New York Mets: Putz Yourself Back Together

Jason BurkeCorrespondent IJune 2, 2009

It’s tough to believe the Mets will have many more nights where Wilson Valdez will hit a double and a triple and drive in three runs.

It’s tough to believe there will be many more nights where the Mets are defeated by Pirates after going up five-love.

It will also be tough to believe J.J. Putz and the Mets are telling the truth after they tell us he’s fixed again.

"Obviously, he's struggling right now," Jerry Manuel said of Putz. "We'll give him a chance to breathe."

A far cry from the vote of confidence Manuel gave to him before the game when he told the press that Putz’s role would remain the same, mainly, “because he's been unselfish in taking that role, I give him all the benefit of the doubt."

That benefit is gone and the doubt has crept in.

Putz, whose ERA has rose to 5.08 up from 3.21 only three days ago, lost Manuel’s confidence when he surrendered four runs on four hits and a walk while failing to record an out in yesterday’s 8-5 loss to the Pirates.

Early that afternoon, Putz had been working to correct some mechanical flaws in his delivery under the watchful eyes of Dan Warthen and bullpen coach Randy Neiman.

"Everything was coming out of my hand good," Putz said.

Maybe too good, as Putz’s problem seemed to be that he was more hittable than on previous occasions when wildness was a factor.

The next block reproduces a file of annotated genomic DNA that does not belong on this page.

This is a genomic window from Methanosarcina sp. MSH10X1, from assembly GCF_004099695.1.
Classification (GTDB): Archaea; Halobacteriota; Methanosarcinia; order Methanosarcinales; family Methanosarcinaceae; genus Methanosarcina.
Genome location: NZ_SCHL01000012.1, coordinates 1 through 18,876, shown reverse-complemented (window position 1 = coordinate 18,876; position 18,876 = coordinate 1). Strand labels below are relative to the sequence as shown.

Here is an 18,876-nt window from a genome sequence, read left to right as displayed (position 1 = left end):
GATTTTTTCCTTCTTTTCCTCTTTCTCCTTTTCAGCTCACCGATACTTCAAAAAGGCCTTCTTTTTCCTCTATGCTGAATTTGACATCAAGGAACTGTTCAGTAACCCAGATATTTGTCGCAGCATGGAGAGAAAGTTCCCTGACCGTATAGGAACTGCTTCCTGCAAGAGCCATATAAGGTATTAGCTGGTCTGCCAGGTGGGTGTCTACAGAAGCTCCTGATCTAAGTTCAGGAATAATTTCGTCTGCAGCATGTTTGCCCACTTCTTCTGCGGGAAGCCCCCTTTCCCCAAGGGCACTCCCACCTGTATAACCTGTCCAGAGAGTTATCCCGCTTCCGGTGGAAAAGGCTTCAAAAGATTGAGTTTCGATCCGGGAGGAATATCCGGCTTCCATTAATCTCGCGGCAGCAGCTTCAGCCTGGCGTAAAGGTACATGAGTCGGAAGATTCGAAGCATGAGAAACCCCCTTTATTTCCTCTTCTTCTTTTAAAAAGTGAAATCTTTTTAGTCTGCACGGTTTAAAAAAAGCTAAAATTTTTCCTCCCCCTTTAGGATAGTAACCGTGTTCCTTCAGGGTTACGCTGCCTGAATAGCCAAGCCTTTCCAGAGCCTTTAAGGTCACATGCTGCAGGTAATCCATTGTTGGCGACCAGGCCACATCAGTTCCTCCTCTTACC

The banged-up Mets know they can’t afford to give up these games, especially with a large contingency of the core either on the DL or suffering illness.

The good news is the Mets' bullpen currently sports an ERA of 2.89 which is almost a run and-a-half less than the disastrous pen of 2008. This means the Mets have options to fill the role of the eighth inning, whether it’s by committee or they hand the ball to young fire-baller Bobby Parnell, while Putz tries to straighten himself out.

However, for the Mets bullpen to be most effective, they need to see a re-emergence of the J.J. Putz they expected when they acquired him from the Mariners.

The man who set down hitters with a hard fastball that topped 97 MPH and a nasty split finger that kept them honest.

The Mets do have time since it is early in the season but the same can’t be said for J.J. Putz.